For quantitative detection, an extract ion chromatogram (EIC) of the full scan MS experiment was validated and employed to assess the quantity of the 25 identified compounds in different matrices of G. biloba leaves. The extraction yield of the profile components was expressed as the total contents of flavonoids (TF, compounds 1-19) and ginkgolides (TG, compounds 20-23). The extraction yield of the toxic components was described as total contents of alkylphenols (TA, compounds 24 and 25). Representative chromatograms for the extract of G. biloba leaves are shown in Figure 2. The code numbers of compounds represent the same meanings as described the sequence of standards in Section 2.1.

Figure 2: Representative chromatograms for the extract of G. biloba leaves monitored in negative mode with ESI-Q/TOF-MS. The peak numbers represent the same meanings as described the sequence of standards in Section 2.1.

G. biloba leaves were rich in flavonol glycosides, biflavones, and proanthocyanidins, and the flavonol glycosides were the most prevalent in G. biloba leaves and extracts. Numerous flavonol glycosides have been identified as derivatives of the aglycones quercetin, kaempferol, and isorhamnetin. Medicinal extracts made from dried ginkgo leaves were usually standardized to contain 24% flavonol glycosides which were considered to be related with their beneficial effects. The aglycones themselves occur only in relatively low concentration and thus were usually neglected for the determination of G. biloba extract as many literatures reported. For comprehensive evaluation of flavonols, UPLC–DAD–Q/TOF–MS was developed and used to simultaneously determine flavonol glycosides and aglycones from G. biloba extract in this study.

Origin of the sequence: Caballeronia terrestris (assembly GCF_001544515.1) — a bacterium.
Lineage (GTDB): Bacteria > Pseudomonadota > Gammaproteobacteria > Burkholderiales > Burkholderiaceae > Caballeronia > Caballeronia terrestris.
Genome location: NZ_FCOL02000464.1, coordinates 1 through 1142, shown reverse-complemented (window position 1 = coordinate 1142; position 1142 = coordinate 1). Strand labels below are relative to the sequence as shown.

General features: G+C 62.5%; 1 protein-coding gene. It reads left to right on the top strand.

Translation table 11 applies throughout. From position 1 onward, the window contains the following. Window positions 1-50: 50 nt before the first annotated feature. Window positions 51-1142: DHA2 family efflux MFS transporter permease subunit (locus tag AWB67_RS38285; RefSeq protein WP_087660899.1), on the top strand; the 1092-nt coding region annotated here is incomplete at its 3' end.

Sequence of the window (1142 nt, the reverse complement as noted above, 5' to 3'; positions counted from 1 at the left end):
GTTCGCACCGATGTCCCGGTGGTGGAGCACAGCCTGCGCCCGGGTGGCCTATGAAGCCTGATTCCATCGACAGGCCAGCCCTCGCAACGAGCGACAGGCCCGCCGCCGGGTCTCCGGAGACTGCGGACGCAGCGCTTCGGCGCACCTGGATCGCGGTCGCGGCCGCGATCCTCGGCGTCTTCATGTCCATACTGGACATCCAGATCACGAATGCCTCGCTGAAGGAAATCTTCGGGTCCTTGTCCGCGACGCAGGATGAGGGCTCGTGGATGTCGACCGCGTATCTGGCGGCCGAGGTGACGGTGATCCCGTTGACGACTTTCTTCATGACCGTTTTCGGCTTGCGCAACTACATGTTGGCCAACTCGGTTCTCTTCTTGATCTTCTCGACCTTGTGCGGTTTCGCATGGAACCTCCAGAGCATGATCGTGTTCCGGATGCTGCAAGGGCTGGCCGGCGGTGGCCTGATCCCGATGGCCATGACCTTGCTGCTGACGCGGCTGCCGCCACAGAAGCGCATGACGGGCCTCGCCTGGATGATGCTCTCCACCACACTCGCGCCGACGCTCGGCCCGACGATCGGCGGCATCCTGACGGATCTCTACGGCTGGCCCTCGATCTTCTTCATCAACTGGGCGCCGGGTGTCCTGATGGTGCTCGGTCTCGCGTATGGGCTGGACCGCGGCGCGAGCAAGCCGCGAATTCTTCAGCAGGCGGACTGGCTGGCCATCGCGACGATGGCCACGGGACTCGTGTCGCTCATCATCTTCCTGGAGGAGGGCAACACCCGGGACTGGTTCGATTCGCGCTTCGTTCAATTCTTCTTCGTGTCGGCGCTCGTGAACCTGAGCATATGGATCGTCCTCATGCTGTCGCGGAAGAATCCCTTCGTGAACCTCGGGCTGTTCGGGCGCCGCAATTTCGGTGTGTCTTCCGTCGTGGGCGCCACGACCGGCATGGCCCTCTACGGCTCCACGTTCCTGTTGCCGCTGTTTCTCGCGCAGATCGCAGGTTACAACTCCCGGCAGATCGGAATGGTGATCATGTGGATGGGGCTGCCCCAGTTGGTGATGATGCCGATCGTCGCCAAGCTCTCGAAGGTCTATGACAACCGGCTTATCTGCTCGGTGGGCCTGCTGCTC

3.2. Screening of Significant Factors Using PBD